Managing "Command and Control" in the Persian Gulf War

Managing "Command and Control" in the Persian Gulf War

Managing "Command and Control" in the Persian Gulf War

Managing "Command and Control" in the Persian Gulf War

Synopsis

During Desert Shield, the Air Force built a very complicated organizational architecture to control large numbers of air sorties. During the air campaign itself, officers at each level of the Central Command Air Forces believed they were managing the chaos of war. Yet, when the activities of the many significant participants are pieced together, it appears that neither the planners nor Lt. Gen. Charles A. Horner, the Joint Force Air Component Commander, knew the details of what was happening in the air campaign or how well the campaign was going. There was little appreciation of the implications of complex organizational architectures for military command and control. Against a smarter and more aggressive foe, the system may well have failed.

Excerpt

Coordination in organizations is not a trivial matter. "Disconnects" in communications and problems with division of labor normally result when different people see and respond to disparate elements of their environment or have conflicting goals. Such difficulties increase as larger numbers of people interact in the organization, information about the environment becomes imperfect and uncertain, and decision-makers perceive that the environment is changing. in future conflicts that demand a quick response, the necessity of having sufficient time to establish a large and complex organization--with worldwide secure communications links and capable of supporting precision- strike, high-technology weapons systems--will make the United States vulnerable.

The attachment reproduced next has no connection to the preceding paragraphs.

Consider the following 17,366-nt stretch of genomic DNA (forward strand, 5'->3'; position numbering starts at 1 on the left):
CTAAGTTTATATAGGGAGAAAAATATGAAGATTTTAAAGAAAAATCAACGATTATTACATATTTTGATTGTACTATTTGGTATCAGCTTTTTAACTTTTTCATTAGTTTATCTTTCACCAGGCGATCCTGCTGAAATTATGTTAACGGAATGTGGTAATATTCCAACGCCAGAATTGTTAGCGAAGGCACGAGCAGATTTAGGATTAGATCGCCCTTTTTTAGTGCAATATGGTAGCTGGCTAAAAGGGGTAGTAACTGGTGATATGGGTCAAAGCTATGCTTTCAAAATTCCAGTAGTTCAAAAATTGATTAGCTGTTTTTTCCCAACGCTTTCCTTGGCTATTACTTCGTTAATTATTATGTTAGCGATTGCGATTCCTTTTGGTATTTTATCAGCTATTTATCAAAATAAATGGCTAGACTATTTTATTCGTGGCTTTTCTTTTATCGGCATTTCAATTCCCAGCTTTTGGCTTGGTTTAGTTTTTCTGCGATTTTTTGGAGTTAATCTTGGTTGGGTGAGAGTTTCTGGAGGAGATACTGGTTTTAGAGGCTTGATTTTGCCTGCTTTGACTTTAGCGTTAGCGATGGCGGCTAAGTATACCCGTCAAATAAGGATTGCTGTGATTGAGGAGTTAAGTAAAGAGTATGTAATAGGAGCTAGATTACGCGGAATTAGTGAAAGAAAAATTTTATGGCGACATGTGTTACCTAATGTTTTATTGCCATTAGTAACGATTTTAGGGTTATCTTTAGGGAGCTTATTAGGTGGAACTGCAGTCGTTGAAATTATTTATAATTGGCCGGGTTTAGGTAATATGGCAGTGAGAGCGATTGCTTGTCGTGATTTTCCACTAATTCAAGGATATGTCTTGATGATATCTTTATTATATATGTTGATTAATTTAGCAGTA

The development of the Instant Thunder plan by Air Staff officers influenced the planning process at Central Command Air Forces (CENTAF). Our purpose, in this chapter, is to examine this planning process and the make-up of the developing theater command and control system through the activities of the special planning group, also known as the Black Hole, during Desert Shield. the Black Hole was established outside of the centaf tactical air control center (TACC) organization and was assigned the task of expanding and completing the Air Staff concept of a strategic air campaign plan. It was staffed by energetic, dedicated, and hard-working officers.

Many important questions about the air campaign remain unresolved. For example, analysis subsequent to Desert Storm has not yet determined whether the Air Staff's Checkmate air power theorists and the Black Hole planners correctly identified Iraqi centers of gravity--those targets that could disable the ability of Iraq to wage war--or whether the centers of gravity had been identified, but the bombing campaign had been too short, or under what conditions a bombing campaign, using conventional (nonnuclear) high-explosive munitions, could force a regime to surrender. During this current period of debate about force structure . . .

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